Your Neurochemical Self

Getting real with a 200-million-year-old brain

Score! Dopamine! Repeat! Or Not

Why goals don't bring satisfaction.

Reaching a goal triggers dopamine. That feels great, but the spurt soon ends. Then you become who you were before the spurt. If you’re not comfortable with that, you can get caught up in endless efforts to stimulate more dopamine with more goal-seeking. 

We're uncomfortable with dopamine dips for good reason, of course. Unhappy chemicals command your brain’s attention the moment happy chemicals droop. Things may seem awful all of a sudden, even if they’re not. 

Unhappy chemicals evolved to alert you to survival threats. They feel bad because that gets your attention. Sometimes we can relieve unhappy chemicals by fixing the underlying problem, like eating when you’re hungry or sleeping when you’re tired. But some unhappy chemicals will always be there to remind you that life is finite and you’re not the boss of the world.

You can mask your unhappy chemicals by doing things that triggered your happy chemicals in the past. But that will only work for a short time. Happy chemicals did not  evolve to surge all the time. Their job is to get your attention when something promotes your survival. They turn off soon after they turn on so they’re ready to get your attention to the next good thing. 

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If you haven’t learned to live with your unhappy chemicals, you might get into the habit of scrambling for another dopamine burst in any way possible. You seek the next promotion or the next party or the next donut or the next mountain or the next confrontation, depending on how your brain got wired. You create frustration, which means more unhappy chemicals and a more frantic quest to trigger happy chemicals.

A recent monkey study makes the ups and downs of dopamine amazingly clear.  Researchers trained a group of monkeys to do a small task in exchange for a spinach leaf. Then the experimenters rewarded the monkeys with squirts of juice instead of spinach.  Juice is a lot more rewarding than spinach because it has much higher energy value. The animals’ dopamine soared. Dopamine is the brain’s way of saying, “this reeeeally meets your survival needs.”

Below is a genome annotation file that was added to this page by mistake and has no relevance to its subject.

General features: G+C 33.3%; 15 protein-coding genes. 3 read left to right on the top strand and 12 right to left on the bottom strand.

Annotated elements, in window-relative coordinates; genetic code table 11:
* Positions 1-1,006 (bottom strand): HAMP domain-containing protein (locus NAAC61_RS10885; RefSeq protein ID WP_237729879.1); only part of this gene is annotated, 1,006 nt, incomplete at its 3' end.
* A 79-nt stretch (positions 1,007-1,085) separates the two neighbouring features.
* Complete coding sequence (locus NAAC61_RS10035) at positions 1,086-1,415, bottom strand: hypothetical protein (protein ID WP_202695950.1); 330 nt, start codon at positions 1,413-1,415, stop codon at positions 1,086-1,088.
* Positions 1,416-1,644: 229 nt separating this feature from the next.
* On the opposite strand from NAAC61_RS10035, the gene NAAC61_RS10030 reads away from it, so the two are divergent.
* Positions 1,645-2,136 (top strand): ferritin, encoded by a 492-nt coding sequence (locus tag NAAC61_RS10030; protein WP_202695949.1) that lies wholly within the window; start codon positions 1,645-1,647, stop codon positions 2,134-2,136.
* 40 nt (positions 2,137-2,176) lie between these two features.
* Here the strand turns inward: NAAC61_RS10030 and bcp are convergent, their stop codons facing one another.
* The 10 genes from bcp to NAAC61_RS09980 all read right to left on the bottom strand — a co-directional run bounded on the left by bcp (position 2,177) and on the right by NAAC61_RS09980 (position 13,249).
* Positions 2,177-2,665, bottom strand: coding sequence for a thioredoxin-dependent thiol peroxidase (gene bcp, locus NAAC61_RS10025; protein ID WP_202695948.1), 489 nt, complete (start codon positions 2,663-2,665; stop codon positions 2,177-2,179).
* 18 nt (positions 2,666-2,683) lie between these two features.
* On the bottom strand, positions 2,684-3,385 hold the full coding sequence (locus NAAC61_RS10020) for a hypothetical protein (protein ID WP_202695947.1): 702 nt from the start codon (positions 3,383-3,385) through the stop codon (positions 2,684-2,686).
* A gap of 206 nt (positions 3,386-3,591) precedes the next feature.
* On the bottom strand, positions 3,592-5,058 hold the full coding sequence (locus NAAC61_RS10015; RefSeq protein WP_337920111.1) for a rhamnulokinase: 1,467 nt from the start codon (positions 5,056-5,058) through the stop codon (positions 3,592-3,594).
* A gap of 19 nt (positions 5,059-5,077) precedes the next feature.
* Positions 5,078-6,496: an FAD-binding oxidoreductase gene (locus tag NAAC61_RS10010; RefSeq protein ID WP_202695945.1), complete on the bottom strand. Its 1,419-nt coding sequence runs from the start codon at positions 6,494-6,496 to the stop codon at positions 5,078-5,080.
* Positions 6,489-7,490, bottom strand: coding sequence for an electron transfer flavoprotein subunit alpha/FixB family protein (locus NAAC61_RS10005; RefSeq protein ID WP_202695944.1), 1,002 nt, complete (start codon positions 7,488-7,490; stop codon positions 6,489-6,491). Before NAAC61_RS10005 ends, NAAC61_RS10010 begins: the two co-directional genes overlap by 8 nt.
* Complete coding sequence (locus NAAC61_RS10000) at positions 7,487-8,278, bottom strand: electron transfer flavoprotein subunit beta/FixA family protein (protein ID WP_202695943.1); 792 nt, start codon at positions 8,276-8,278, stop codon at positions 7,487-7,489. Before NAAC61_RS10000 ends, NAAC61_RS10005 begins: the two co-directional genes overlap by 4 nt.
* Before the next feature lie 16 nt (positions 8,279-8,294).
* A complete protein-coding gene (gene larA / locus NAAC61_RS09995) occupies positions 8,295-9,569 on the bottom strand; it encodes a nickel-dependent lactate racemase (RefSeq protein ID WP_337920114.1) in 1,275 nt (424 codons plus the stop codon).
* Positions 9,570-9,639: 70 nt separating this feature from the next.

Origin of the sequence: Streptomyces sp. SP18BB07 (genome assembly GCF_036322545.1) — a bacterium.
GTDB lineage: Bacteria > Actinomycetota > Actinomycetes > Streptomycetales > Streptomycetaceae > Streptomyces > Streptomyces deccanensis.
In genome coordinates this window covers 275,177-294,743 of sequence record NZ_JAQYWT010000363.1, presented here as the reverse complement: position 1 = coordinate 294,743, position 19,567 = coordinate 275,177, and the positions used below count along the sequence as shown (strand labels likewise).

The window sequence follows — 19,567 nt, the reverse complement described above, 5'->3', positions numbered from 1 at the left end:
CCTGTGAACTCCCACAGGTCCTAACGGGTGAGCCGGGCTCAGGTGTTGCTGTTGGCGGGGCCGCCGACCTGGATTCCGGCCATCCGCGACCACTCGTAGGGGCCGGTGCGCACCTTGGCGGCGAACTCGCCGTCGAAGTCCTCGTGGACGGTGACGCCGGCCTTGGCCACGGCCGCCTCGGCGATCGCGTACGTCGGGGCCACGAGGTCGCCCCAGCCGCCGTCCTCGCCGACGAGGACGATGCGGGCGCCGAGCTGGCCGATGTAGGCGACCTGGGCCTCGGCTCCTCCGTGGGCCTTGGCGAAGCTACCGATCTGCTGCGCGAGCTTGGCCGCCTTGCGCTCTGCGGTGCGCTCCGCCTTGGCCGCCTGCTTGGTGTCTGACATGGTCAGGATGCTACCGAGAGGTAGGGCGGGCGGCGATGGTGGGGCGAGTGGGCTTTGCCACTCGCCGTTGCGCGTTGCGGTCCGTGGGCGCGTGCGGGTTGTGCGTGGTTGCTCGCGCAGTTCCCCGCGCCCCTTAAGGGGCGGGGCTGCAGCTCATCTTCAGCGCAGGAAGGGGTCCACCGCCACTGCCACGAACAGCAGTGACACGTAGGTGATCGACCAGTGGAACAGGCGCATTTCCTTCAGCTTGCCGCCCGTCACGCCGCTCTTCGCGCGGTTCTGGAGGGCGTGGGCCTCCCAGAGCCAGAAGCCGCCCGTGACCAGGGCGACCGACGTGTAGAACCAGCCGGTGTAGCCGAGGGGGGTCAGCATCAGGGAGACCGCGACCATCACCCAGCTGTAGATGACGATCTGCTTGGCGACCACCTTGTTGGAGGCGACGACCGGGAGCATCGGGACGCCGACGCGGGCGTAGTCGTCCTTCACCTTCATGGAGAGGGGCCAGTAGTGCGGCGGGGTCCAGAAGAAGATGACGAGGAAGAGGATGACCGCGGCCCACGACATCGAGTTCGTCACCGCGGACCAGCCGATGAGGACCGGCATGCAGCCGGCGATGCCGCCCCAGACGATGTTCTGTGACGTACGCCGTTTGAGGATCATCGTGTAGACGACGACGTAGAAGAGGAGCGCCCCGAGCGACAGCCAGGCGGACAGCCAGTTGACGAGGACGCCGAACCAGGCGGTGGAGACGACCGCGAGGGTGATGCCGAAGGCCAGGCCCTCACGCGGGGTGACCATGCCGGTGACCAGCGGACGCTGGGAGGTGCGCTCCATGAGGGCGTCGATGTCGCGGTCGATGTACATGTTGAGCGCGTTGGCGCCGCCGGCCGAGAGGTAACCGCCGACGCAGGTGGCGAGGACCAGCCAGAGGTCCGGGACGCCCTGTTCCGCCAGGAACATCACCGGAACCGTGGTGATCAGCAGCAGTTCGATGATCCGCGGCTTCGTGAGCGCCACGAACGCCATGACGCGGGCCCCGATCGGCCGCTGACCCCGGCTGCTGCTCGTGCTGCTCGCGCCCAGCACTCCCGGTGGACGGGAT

Then something curious happened. The monkeys’ dopamine fell over time. They continued getting the juice reward for the task each day, but their brains stop reacting to it. This shows that dopamine is the brain’s reaction to new information about new rewards. Once the juice was part of the routine, no effort was needed to get it and no dopamine was needed to record the survival lesson.

This experiment has a dramatic finale. The experimenters stopped the juice and switched back to spinach. The monkeys responded to the spinach with fits of rage. They had come to expect the juice. They were clearly unhappy when they didn’t get it, but it didn’t make them happy when they had it!

This is the survival mechanism we’ve inherited. Old rewards don’t make us happy because the brain soon habituates to them. It takes what you have for granted and focuses its attention on new rewards. If you could get bigger and better rewards in every moment, you would never have to experience the core unhappiness of being a mortal human being. But that desperate seeking causes unhappiness of its own.

This unhappiness is usually blamed on “our society” because people don’t understand how they are creating it in their own brain. You are free to step off the “hedonic treadmill” whenever you choose. You can do it in one instant, just by accepting your unhappy chemicals instead of rushing to mask them with happy chemicals. You will find that your unhappy chemicals are not nearly as terrible as the habit of running from them. 

Instead of getting frustrated with your neurochemical ups and downs, you can thank your brain for trying to promote your survival. This brain we’ve inherited from earlier mammals has successfully promoted survival for two hundred million years.

A hungry lion spurts dopamine when it spots prey. A thirsty elephant releases dopamine when it finds water. A monkey’s dopamine flows when he nears a juicy fig after climbing a high tree. Dopamine kept our ancestors going on long efforts, whether stalking game or storing grain for winter. Dopamine tells your body to release energy reserves because the goal is near. 

Today, dopamine fuels a student through long years of medical school. It fuels an athlete through long hours of training. Dopamine plays a central role in our survival. But the effort to manipulate your brain into giving you constant highs is not really in your own survival interest. You are better off accepting the ups and downs that humans have been heir to for millions of years.

You can re-wire your brain to stimulate more dopamine with less unwanted behavior, as explained in my book Meet Your Happy Chemicals.

 

Loretta Graziano Breuning, Ph.D., is a Zoo Docent and Professor Emerita of Management at California State University, East Bay. 

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